Photo by kate on Unsplash

Recently, marine biologist Daniel Pauly — a person whose work I greatly respect — wrote a piece about what the new, flashy Netflix documentary “Seaspiracy” got wrong.

While I agree with all his points, and this is not necessarily a response, I would like to really pull the light down on what I think a major point of the documentary was: fish can feel enough pain to warrant our not eating them if we have the option.

Pain in fish, the uncomfortable truth for fish-stick lovers

There has long been debate about whether or not animals in general (not just fish) feel pain. Before that, there is even a…

Looking at the use case and history of these multiple-use names.

Photo by Kirill Balobanov on Unsplash

[tw: rape, assault]

In 1973, a landmark legal case known to many as “Roe v. Wade” occurred. Less known is the fact that “Roe” was half of Jane Roe, a pseudonym for the plaintiff.

In 1986, a woman known only as Jane Doe to the public, engaged in an 11-year court battle with the Toronto Police Department after they used her as bait to catch the infamous “Balcony Rapist.” She won the case.

In 2015, a man raped “Emily Doe” on the Stanford University campus. Emily Doe was not actually the victim’s name.

And, in March of 2021, a man…

And if you are a writer, here’s why you should too.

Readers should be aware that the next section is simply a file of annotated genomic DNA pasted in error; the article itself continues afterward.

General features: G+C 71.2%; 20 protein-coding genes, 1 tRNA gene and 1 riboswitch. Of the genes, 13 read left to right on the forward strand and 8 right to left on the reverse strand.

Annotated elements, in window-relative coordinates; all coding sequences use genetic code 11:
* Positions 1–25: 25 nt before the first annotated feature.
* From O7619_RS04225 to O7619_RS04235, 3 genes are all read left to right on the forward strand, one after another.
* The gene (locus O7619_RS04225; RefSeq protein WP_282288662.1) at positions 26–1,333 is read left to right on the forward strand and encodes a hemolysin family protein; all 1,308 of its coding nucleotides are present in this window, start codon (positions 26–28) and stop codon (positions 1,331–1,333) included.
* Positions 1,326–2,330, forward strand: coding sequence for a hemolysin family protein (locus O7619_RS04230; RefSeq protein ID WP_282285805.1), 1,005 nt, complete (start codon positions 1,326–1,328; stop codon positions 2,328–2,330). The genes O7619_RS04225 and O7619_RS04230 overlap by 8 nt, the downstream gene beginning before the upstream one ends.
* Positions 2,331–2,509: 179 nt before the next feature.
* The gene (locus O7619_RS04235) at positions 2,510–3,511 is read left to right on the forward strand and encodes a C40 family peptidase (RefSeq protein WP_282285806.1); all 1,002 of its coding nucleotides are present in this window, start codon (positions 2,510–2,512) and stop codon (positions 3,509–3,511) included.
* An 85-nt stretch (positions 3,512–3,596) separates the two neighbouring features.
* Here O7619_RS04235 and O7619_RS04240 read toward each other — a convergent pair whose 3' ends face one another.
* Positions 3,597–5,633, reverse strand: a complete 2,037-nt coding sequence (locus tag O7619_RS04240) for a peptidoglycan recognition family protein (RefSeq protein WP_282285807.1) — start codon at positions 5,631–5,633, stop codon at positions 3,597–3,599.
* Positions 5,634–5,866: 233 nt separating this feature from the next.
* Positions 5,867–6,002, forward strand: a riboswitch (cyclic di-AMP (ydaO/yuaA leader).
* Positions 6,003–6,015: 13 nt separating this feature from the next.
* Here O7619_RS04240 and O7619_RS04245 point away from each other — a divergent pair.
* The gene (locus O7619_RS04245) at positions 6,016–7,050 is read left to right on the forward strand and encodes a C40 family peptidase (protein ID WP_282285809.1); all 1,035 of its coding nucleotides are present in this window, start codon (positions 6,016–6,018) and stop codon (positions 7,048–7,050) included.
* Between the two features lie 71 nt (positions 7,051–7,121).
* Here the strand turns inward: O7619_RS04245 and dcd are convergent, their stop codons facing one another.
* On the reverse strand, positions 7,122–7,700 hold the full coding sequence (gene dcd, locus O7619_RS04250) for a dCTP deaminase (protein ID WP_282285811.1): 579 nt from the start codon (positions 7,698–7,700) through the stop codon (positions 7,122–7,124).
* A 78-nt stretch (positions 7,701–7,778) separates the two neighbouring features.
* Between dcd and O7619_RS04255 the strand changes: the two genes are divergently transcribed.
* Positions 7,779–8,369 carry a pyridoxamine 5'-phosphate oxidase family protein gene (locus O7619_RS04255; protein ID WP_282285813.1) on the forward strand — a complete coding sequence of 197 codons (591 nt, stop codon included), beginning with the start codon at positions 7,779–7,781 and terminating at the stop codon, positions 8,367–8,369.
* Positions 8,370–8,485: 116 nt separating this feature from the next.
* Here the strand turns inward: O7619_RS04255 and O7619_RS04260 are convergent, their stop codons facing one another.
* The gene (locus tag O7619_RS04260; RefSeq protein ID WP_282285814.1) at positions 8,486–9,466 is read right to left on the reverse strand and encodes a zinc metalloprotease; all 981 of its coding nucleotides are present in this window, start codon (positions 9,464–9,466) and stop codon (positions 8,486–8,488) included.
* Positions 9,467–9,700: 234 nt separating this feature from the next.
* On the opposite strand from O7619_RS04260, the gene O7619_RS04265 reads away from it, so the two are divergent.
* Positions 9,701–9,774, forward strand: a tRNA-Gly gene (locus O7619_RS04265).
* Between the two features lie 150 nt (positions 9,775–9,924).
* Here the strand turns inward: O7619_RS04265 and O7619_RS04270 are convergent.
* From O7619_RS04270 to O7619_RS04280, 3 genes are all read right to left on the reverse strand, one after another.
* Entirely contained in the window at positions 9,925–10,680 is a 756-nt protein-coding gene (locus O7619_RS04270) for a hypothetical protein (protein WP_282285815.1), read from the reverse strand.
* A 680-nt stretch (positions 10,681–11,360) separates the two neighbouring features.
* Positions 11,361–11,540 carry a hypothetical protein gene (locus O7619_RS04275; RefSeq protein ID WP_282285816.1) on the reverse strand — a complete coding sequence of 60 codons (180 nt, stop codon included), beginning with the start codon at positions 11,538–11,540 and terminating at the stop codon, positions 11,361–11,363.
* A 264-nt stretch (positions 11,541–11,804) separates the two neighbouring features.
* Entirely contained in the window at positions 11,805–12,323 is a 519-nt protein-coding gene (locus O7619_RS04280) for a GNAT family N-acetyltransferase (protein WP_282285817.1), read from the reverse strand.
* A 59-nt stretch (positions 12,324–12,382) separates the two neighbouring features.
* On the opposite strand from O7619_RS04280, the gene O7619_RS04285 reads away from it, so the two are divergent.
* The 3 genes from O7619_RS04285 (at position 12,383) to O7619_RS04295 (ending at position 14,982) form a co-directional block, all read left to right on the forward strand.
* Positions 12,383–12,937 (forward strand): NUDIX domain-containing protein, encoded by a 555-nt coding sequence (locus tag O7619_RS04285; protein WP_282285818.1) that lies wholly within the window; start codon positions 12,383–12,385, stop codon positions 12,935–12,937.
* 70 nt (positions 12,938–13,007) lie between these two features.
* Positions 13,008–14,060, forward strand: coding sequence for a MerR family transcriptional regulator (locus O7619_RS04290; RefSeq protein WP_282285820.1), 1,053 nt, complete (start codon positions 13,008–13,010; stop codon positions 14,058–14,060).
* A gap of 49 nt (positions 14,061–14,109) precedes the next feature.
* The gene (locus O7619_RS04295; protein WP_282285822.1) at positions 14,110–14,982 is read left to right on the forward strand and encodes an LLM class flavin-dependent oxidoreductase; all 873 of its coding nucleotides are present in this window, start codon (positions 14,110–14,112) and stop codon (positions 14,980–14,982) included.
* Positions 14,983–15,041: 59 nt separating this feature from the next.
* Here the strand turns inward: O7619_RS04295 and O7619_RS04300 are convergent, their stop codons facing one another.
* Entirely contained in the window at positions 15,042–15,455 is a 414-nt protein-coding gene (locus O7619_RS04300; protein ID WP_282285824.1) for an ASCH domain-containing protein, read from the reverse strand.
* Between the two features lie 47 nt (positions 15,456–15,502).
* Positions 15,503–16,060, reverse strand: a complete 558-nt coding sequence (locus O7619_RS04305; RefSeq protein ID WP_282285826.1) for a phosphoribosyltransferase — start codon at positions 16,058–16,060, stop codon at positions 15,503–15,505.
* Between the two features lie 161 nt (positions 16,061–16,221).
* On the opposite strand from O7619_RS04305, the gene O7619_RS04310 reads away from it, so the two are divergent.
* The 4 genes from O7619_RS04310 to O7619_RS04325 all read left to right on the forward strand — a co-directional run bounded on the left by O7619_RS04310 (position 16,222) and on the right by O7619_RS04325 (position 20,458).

Photo by Andrew Neel on Unsplash

In high school, the administration gave all the students a laptop to use for class and take home with us for homework. It was a Chromebook; and — I absolutely hated it. Why? I really have no idea.

I suspect it has to do with some psychological trick having to do with Chromebooks having a reputation for being really sh*tty machines. I completely fell for it too. I hated it and only used it for school.

In college, the slander of Chromebooks was still internalized. I was an Apple guy, with a super high-end MacBook which I naively thought was…

Philosopher Judith Butler on performing one’s gender

Photo by Sandy Millar on Unsplash

“Why do you talk like that? Why do you act like a girl?”

When I was younger, I was asked these two questions all of the time. Most of the time I would answer with “Um, I don’t know?” which was truthful. I was just doing me — which so happen to clash with gender norms.

As I got older, I began to recognize the real consequences of not properly playing out gender norms. So I began shielding. This phenomenon (which I swear I read about somewhere so if someone knows about it please comment) is basically a group of…

And opponents of cancel culture make it difficult to solve.

Have you ever thought about something so big that it seemed unfathomable, and maybe even unreal? Well, if so, you have likely encountered what is called a hyperobject. According to eco-philosopher Tim Morton, hyperobjects are those “…things that are massively distributed in time and space relative to human.”

I admit, it does sound a little complicated but it might sound familiar because humans are currently dealing with a dangerous hyperobject: climate change. A ‘thing’ of massive proportion that seems out of reach for us organism who live only a short 100 years if we are lucky.

So let’s talk more…

Nathan Allen

writer. illustrator. manic collector of pens and notebooks. bug guy from North Carolina. see my work at www.nthnljms.com